GDPR is coming 25th May 2018. Here is our mini guide to what GDPR is and what it means for organisations, small and large:

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What is GDPR?

The General Data Protection Regulation (GDPR) becomes law in May and is designed to harmonise data privacy laws across Europe and to protect citizens’ data privacy.

The GDPR makes it considerably easier for citizens to bring claims against companies when data privacy is infringed.

If organisations fail to comply with the regulation, they can be fined up to 4% of annual global turnover, or €20m.

The regulations are law and apply to all organisations – businesses, public bodies, charities, sporting organisations.

So What Do You Need to Do?

1. Review Your Data

Your organisation will have to look at how it manages, prepares, secures and harnesses data and content from different sources. First things first you’ll need to know your data – what is it, where is it coming from, is it personal data, sensitive data, where you share this data and how you’re using it. You may have to change where you store data as well as how it is handled internally.

2. Demonstrate Consent

You’ll also need to be able to demonstrate that consent to processing personal data is clear, specific and explicit. For this reason, you should avoid relying on consent unless absolutely necessary.
For GDPR you'll need to be able to demonstrate that consent to processing personal data is clear, specific and explicit. Click To Tweet

#3. Check Security

Next examine your security measures and policies to make sure these are GDPR-compliant. If you don’t currently have any security measures, get them in place. Using encryption is a good way to reduce the likelihood of a big penalty in the event of a data breach.

#4. Review Suppliers/Contractors

Make sure that all your suppliers and contractors are GDPR-compliant. This may require updating your contracts with suppliers e.g. that they must notify you promptly if they have a data breach.

#5. Update T&Cs

Update your Terms and Conditions and Privacy Policy on your website and anywhere else that you collect personal data so that you can describe to individuals what you’re doing with their personal data.

#6. Consider a DPO

You may need to appoint a Data Protection Officer (DPO). Under the GDPR, you must appoint a DPO if:

  • you are a public authority (except for courts acting in their judicial capacity);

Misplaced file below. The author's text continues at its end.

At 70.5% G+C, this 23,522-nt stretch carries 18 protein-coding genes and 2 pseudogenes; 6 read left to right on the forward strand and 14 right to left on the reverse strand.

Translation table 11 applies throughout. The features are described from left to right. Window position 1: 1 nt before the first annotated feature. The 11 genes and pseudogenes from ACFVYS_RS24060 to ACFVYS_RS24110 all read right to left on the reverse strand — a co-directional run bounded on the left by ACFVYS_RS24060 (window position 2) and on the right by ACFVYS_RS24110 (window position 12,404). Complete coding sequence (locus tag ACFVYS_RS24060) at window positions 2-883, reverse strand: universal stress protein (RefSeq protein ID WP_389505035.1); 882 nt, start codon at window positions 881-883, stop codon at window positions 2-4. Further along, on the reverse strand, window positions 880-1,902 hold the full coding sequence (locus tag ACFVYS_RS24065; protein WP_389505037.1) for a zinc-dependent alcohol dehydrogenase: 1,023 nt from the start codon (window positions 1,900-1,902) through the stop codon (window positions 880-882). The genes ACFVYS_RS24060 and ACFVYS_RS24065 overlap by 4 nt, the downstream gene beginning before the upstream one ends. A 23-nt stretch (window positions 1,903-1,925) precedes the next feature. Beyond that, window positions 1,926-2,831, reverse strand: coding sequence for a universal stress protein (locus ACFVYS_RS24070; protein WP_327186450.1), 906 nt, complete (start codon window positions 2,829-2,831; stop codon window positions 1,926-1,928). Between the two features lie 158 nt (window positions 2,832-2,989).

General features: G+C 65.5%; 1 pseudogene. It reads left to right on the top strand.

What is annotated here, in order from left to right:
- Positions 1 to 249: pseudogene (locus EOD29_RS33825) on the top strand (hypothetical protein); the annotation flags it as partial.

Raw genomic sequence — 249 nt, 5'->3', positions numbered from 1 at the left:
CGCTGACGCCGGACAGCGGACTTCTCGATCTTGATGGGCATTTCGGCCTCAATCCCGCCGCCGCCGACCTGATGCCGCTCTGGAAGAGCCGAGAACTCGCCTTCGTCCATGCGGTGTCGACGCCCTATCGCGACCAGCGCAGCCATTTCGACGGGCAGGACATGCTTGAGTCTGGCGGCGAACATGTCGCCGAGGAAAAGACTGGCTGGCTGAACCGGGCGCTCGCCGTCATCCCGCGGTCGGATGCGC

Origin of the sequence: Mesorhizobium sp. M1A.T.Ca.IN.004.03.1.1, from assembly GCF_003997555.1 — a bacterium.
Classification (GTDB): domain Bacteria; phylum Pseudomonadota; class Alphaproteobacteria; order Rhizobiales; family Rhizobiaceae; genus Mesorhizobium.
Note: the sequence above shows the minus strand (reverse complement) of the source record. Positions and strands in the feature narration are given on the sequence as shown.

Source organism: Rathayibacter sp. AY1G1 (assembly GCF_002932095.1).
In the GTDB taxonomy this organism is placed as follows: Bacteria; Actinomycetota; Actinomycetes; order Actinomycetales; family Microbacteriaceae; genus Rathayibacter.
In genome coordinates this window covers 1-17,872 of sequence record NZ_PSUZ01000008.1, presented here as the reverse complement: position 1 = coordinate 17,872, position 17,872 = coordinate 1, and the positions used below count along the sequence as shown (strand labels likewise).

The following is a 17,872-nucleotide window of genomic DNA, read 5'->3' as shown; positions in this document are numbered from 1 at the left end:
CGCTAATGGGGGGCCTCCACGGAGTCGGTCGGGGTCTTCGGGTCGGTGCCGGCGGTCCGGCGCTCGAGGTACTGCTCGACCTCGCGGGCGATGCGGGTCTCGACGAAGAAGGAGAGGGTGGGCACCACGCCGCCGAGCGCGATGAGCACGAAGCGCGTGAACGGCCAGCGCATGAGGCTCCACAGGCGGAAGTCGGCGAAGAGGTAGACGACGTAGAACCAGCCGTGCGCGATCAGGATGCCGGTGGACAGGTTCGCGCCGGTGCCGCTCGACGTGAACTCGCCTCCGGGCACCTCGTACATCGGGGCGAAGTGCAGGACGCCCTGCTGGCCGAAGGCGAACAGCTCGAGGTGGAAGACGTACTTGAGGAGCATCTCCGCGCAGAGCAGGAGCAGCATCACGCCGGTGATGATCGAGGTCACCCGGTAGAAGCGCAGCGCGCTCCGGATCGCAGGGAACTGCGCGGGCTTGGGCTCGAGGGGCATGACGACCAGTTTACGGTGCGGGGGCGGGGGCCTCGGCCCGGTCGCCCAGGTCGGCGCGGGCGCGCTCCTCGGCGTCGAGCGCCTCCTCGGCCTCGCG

• your core activities require large scale, regular and systematic monitoring of individuals (for example, online behaviour tracking); or
  • your core activities consist of large scale processing of special categories of data or data relating to criminal convictions and offences.

This applies to both controllers and processors of data. Your core activities are the primary business activities of your organisation. So, if you need to process personal data to achieve your key objectives, this is a core activity.

#7. Train Employees

You will need to train employees to know what is meant by a personal data breach. You’ll need to build processes to know when data breaches have occurred. Everyone involved in your business needs to report any mistakes to the DPO or the person or team responsible for data protection compliance. And serious breaches must be reported within 72 hours.

#8. Prepare for SARs

Your organisation will have to answer Subject Access Requests (SARs) that come in from customers or prospective customers – this is where they request a copy of what personal data you hold. Under the GDPR, citizens have the right to

  • access all of their personal data,
  • have anything that is inaccurate rectified,
  • object to processing in certain circumstances,
  • completely erase all of their personal data that you may hold.

You must provide a copy of the information free of charge. However, you can charge a ‘reasonable fee’ when a request is manifestly unfounded or excessive, particularly if it is repetitive. Information must be provided without delay and at the latest within one month of request.

Recommended Reading: Is Your Business Ready for GDPR?

Rinodrive has been built to help Data Protection Officers meet GDPR requirements. At Rinodrive security and privacy are a highest priority. We understand that the confidentiality of data and protocols are critical. All of your data is stored in highly secure data centres managed by dozens of compliance programs and audit safeguards. Try Rinodrive and discover for yourself that there’s an affordable and easily implemented solution.

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